Article first published in The Lebanon Times, Summer 2017 issue. Reprinted with permission.
The Lebanon Police Department’s Crisis Intervention Team (CIT) is a community partnership with mental health professionals, hospitals, and other local agencies. Lebanon police officers who participated in the training received 40 hours of specialized instruction in dealing with behavioral health crises due to mental illness. After completing the training, the officers are better prepared to recognize signs of mental illness and safely de-escalate situations with individuals in crisis. Based on a national model started in Memphis, the program defines mental illness as a medical issue rather than a criminal problem and encourages treatment rather than incarceration. This model for community policing brings together law enforcement, mental health providers, hospital emergency departments and individuals with mental illness and their families to improve responses to people in crisis.
Sharing a Best Practice
Lieutenant Matt Isham started the trainings in Lebanon, and later worked with police forces in Hartford, Haverhill, Sullivan County, and the Vermont Forest Service to share the training across the area.
Crisis Intervention Team Depends on Partners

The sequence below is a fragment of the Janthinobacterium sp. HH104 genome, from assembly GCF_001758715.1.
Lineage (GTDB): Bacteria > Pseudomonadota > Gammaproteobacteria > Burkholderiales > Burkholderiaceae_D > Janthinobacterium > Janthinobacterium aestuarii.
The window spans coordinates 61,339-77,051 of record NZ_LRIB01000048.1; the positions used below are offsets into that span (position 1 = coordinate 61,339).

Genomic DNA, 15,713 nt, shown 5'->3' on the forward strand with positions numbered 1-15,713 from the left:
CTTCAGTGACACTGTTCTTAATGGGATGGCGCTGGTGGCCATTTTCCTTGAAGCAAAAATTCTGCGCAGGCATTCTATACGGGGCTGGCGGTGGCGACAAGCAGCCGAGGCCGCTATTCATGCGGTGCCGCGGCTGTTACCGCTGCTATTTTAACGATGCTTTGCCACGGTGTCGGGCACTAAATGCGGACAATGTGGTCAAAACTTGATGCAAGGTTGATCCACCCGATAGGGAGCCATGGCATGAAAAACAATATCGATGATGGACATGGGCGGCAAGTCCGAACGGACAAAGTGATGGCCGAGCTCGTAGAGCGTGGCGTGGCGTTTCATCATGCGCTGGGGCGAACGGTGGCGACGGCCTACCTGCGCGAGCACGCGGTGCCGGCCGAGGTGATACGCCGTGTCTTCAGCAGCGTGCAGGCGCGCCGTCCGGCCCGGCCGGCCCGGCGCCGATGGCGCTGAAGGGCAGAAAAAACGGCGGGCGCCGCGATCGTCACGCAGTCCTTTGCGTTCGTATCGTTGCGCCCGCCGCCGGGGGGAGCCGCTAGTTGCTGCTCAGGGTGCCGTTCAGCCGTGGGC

To implement the trainings, the Lebanon Police Department works in coordination with a diverse team of volunteers and professionals from Dartmouth-Hitchcock, West Central Behavioral Health, the National Alliance on Mental Illness (NAMI), the Public Health Council of the Upper Valley, and many more. Marjorie Matthews, a volunteer with NAMI New Hampshire says, “Matt is really the hero of this story. He saw the need, found the national Crisis Intervention Team model, and started the training here in Lebanon.”
The Right Thing to Do
The CIT program is focused on identifying, de-escalating, and diverting situations involving mental health crises. Once these situations are identified, the cases can be sent to the Mental Health Court in Grafton County through Halls of Hope. Lieutenant Matt Isham says, “It was the right thing to do. We have a lot of calls involving mental health issues or in crisis, so the more training we can get, the better for our officers.” Lieutenant Isham is especially grateful for the partnerships and collaborations that they have been able to create through the work with the Crisis Intervention Team. Both private and public entities provided training free of charge, and made a commitment to the intensive training. “It’s a total community and Upper Valley initiative that we started here in Lebanon and with the help of the Public Health Council,” Lieutenant Isham says. “The more officers have the knowledge, the more they will be able to help.”
Donna Stamper is a NAMI New Hampshire volunteer who has participated in six CIT trainings in the Upper Valley. She feels passionately about working with the Lebanon Police Department and other local law enforcement agencies to help address mental health issues in the community. She says that the key is to avoid the cycle of individuals going to jail instead of getting the help they need. Stamper says, “Lives can be saved by these diversion tactics.”